Geographically, London can lay claim to be the centre of the globe. This is because London is virtually equidistant from the Far East and the Far West. The International Date Line passes through the United Kingdom thereby lending weight to this claim. It is fitting that London should experience the busiest airline passenger traffic in the world. In fact, it does so with 163.23 million international passengers touching London in 2016. This amounts to nearly 0.45 million passengers in a day. That is a whopping statistic.
Hence, it is natural that London has more than one airport to handle this volume of traffic. London has six international airports including the oldest one, Heathrow. We are not referring to the local airports at all. Here is the list of London airports.
1. London City Airport (LCY)
This airport is situated in London’s Docklands and is the closest one to London City. Located at a distance of just 11 km from central London, this airport is flanked by docks on both the sides. This limits its expansion. The runway is also a short one whereby this airport does not serve large aircrafts very often. Frequented by business travellers, most of its flights serve the UK and northern Europe. The speciality of this airport is that it does not function at night. Catering to around 2.23% of the international traffic this is among the least busy of all the London airports.
2. London Heathrow Airport (LHR)
London Heathrow Airport is London’s biggest airport in all categories. Heathrow Airport has 5 terminals and two parallel runways. Handling more than 52% of international traffic, this is London’s busiest airport. Heathrow has the distinction of ranking as the 9th best airport in the world in 2017 (Source – Skytrax) Heathrow serves six continents around the world with Terminal no 5 reserved for its national carrier, British Airways. It is the 3rd busiest airport in the world handling around 1 plane per minute. Situated around 22 km from London, it has train and bus connections with central London.
3. Gatwick Airport (LGW)
Having 2 terminals, Gatwick Airport is the second largest airport in London after Heathrow. Its runway is the second busiest in the world. Located in West Susses, Gatwick Airport is 53 km from London. This airport has its own railway station and is connected to Central London by train. Gatwick Airport is the second base for British Airways as it serves Europe and the Caribbean. Many low-cost airlines have their base in Gatwick. Capable of handling around 25% of international traffic passing through London, it rightfully claims the second spot after Heathrow.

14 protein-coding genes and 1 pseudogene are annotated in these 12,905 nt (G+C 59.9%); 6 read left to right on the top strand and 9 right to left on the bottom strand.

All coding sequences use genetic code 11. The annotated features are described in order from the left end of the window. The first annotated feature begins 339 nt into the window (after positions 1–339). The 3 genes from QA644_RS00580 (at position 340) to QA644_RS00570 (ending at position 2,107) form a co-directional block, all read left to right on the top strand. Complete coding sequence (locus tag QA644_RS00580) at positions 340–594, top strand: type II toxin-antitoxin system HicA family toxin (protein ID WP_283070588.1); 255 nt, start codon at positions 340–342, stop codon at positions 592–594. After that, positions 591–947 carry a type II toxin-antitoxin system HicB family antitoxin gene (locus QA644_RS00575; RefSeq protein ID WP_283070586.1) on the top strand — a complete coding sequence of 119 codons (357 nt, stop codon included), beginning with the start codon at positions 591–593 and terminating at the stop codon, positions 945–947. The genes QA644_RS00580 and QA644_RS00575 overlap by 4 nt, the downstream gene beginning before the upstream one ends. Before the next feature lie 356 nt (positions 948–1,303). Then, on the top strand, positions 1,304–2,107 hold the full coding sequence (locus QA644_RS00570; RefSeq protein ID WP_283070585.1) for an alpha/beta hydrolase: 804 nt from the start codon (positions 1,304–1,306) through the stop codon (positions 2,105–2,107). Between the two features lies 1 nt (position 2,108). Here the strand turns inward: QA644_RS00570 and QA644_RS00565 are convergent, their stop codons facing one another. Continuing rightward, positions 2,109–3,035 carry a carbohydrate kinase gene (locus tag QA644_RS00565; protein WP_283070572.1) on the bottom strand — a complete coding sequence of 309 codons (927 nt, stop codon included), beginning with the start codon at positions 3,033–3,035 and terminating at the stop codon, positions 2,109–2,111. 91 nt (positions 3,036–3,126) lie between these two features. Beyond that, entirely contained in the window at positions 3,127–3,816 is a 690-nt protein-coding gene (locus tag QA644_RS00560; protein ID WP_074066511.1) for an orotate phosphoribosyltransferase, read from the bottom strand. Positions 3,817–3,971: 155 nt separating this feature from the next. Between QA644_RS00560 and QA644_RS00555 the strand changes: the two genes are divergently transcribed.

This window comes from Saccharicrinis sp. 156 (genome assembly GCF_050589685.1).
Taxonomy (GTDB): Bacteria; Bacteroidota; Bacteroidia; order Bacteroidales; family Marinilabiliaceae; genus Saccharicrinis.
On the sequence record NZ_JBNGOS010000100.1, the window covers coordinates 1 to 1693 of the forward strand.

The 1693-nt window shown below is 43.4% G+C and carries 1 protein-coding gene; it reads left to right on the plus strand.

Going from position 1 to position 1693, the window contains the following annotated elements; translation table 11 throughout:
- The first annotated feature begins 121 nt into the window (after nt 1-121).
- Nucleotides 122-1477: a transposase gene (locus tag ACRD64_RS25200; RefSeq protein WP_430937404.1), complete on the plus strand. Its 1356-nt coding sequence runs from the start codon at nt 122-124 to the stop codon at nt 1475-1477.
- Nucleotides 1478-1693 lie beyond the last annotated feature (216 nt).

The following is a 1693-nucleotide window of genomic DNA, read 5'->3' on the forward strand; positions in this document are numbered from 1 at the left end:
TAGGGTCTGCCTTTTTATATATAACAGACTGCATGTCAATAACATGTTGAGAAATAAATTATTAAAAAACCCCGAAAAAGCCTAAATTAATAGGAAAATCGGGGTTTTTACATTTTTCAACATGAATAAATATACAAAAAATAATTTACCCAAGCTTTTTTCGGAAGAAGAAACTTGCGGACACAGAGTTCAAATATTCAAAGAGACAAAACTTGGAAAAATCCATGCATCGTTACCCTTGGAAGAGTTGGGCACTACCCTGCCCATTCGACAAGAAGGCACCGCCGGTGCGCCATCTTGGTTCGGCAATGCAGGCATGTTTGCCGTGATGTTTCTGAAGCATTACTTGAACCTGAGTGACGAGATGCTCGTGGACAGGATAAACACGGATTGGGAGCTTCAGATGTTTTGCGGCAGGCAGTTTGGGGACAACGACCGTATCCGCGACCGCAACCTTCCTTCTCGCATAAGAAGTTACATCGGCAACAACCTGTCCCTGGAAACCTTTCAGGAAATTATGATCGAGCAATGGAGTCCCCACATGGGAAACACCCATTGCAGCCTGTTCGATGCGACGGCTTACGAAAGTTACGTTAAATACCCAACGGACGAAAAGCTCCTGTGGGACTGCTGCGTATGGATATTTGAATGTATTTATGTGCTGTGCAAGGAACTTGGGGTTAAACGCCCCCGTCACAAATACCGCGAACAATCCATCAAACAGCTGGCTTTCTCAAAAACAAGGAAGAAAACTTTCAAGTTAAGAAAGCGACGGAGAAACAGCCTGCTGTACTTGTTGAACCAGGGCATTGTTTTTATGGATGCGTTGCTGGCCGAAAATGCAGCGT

4. Luton Airport (LTN)
Luton Airport has the distinction of being the closest to London City after London City Airport and Heathrow Airport. Situated at a distance of 46 km from central London, Luton Airport caters to various low-cost air carriers such as Thomson and Easy Jet. Many no-frills airlines consider Luton Airport as their base. Capable of catering to 7.12% of the overall traffic, this is the fourth busiest of the London Airports catering to international traffic.
5. Stansted (STN)
Located in Essex, Stansted Airport is the third busiest international London Airport after Heathrow and Gatwick. This airport is the principal operational base for Europe’s largest private carrier, Ryanair. Naturally, this airport caters to European destinations. However, in the past, this airport used to cater to destinations like Kuala Lumpur. Usually VIP aircrafts like Air Force One (carrying the US President) land at this airport instead of the busier Heathrow and Gatwick. This airport manages around 13% of London’s international traffic.
6. Southend (SEN)
At one point in time, the Southend Airport was the third busiest in London. Now, this airport, located in Essex, is the least busy of all the airports as it caters to just 0.45% of the international traffic. Today, it operates flights to Ireland and other parts of Europe. This airport has the distinction of providing the quickest exits among all airports in London. You can catch a train 15 minutes after you land from a plane in this airport.
Other than these 6 international airports, London has many local airports that serve general aviation flights. The international airports cater to more than 60% of all UK air traffic. Serving a total of 14 domestic destinations and 396 international destinations, the London airports can certainly claim to be the centre of the world as far as international aviation traffic is concerned. In addition to these international and domestic airports, London is also served by Royal Air Force stations like RAF Northolt. This is the only RAF station that handles civil flights.
In spite of having 6 airports, London feels the need for a seventh one. There is a proposal to build an airport on the Thames Estuary. However, it is only in the planning stages as of now.